the local investor owned utility uses a mixed source of nuke, hydro, and carbon

summer rates are higher to offset peak demand capital costs. [as I recall about 0.11/kwh]

prices shown do not include local taxes which vary by city [some none most have some]
my, the largest st Louis county city, has a tax of $0.0042454/kwh.
tax schemes vary. A previous location exempted a home's first meter
a second was presumed to be commercial use of some sort.
there are 90 different cities plus unincorporated areas in st lours county
one with an electrical systems predating the areas full electrification.
they buy power in bulk and re sell to the residents
the city of st Louis, which is its own county, is of course different too.

industrial rates have both a base rate and demand over base use metering
large short term demand gets expensive to offset utility capital costs.
and of course taxes.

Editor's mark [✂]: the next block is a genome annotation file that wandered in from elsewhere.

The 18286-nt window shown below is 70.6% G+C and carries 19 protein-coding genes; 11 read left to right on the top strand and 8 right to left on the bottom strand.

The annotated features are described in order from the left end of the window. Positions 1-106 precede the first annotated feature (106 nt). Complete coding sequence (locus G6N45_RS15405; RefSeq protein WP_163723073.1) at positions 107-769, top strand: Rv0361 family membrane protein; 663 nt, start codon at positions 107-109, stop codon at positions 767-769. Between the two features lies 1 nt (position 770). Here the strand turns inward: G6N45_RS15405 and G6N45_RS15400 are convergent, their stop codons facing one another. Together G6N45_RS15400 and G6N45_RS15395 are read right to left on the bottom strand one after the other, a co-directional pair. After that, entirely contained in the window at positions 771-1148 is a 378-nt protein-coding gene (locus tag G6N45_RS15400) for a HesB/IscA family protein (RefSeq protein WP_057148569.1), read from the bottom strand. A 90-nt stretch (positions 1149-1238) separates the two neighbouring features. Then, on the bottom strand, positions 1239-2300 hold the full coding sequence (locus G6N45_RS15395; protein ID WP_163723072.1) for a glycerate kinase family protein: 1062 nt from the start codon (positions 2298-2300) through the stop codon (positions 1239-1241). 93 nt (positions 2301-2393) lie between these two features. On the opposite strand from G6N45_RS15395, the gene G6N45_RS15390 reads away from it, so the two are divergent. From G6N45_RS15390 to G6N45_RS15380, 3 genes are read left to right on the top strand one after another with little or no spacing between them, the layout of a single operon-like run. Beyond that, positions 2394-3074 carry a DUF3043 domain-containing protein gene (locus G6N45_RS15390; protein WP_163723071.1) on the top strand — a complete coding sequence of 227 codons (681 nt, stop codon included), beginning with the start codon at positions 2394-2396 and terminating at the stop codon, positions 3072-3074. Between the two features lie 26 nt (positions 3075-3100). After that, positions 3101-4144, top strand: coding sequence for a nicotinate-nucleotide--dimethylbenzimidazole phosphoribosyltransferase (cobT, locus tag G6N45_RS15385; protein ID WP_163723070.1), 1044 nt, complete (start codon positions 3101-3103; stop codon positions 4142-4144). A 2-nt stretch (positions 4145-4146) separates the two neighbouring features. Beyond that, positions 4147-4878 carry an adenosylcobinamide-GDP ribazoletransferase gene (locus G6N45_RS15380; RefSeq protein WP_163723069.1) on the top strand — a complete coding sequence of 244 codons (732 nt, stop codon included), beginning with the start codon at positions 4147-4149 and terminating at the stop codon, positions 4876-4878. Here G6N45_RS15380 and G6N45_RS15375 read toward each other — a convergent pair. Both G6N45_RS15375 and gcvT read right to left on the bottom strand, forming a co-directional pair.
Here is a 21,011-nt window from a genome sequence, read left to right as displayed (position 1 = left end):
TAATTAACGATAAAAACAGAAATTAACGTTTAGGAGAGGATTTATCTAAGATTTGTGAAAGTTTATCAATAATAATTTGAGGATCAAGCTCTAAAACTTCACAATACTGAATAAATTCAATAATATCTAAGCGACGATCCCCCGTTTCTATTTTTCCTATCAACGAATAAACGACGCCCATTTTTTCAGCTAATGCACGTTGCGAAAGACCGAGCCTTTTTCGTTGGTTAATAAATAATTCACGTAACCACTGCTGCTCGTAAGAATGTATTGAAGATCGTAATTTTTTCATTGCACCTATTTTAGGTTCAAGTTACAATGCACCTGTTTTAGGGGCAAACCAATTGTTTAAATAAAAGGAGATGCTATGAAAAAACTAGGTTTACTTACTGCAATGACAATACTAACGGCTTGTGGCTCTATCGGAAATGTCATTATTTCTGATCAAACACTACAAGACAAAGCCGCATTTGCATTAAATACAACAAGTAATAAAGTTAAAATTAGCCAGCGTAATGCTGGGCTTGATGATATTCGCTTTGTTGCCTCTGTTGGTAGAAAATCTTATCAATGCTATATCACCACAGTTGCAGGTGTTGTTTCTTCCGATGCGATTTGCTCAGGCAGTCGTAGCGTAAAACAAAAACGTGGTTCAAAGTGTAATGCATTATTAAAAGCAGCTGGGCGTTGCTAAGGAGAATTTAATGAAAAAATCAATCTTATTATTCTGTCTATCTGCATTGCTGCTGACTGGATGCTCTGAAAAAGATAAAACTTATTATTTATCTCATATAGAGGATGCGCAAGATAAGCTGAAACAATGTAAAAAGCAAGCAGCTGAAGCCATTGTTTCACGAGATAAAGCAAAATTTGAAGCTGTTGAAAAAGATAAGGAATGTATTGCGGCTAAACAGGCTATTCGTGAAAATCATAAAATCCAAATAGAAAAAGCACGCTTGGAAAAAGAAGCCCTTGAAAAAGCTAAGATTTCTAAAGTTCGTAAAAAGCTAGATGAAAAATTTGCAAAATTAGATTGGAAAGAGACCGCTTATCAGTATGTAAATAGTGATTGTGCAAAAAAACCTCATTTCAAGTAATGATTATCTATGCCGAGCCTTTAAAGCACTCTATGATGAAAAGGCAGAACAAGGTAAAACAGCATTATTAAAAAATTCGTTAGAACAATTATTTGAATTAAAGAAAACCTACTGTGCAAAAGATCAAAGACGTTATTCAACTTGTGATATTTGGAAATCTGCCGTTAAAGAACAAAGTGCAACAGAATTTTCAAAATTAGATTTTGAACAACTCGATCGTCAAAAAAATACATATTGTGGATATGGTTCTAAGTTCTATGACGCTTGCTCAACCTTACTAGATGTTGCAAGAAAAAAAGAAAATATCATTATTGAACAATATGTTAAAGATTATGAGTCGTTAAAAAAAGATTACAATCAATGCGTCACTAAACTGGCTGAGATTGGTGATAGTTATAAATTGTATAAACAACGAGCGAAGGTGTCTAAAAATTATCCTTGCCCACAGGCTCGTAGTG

4 thread 3300 Mhz Intel i3, 1 TB ZFS mirror, available RAM 7.823 Gb, 64 bit NAS4Free 9.1.0.1 rev 573 [88 watts, 48 Mbps]
2 thread 1600 Mhz atom/ion, 1 TB ZFS mirror, available RAM 3.083 Gb, 64 bit NAS4Free-9.1.0.1 rev 573 [27 watts, 35 Mbps]
2 thread 3900 Mhz AMD A6-6400K, 2 TB ZFS Mirror, available RAM 7.557 Gb, 64 bit Nas4Free 9.3.0.2.1771 [89 watts, 68 Mbps]

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ChriZathens
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Re: The most cost effective NAS

#6

Post by ChriZathens » 29 Nov 2015 17:12

IMHO, cost effective is a machine that besides money, it won't cost valuable data and valuable time.
In this regard, trying to create a server for storing precious data out of scrapyard parts, is not usually the best approach.
And if there is no other way, you can never have enough backup in order to be on the safe side...
My Nas
  1. Case: Fractal Design Define R2
  2. M/B: Supermicro x9scl-f
  3. CPU: Intel Celeron G1620
  4. RAM: 16GB DDR3 ECC (2 x Kingston KVR1333D3E9S/8G)
  5. PSU: Chieftec 850w 80+ modular
  6. Storage: 8x2TB HDDs in a RaidZ2 array ~ 10.1 TB usable disk space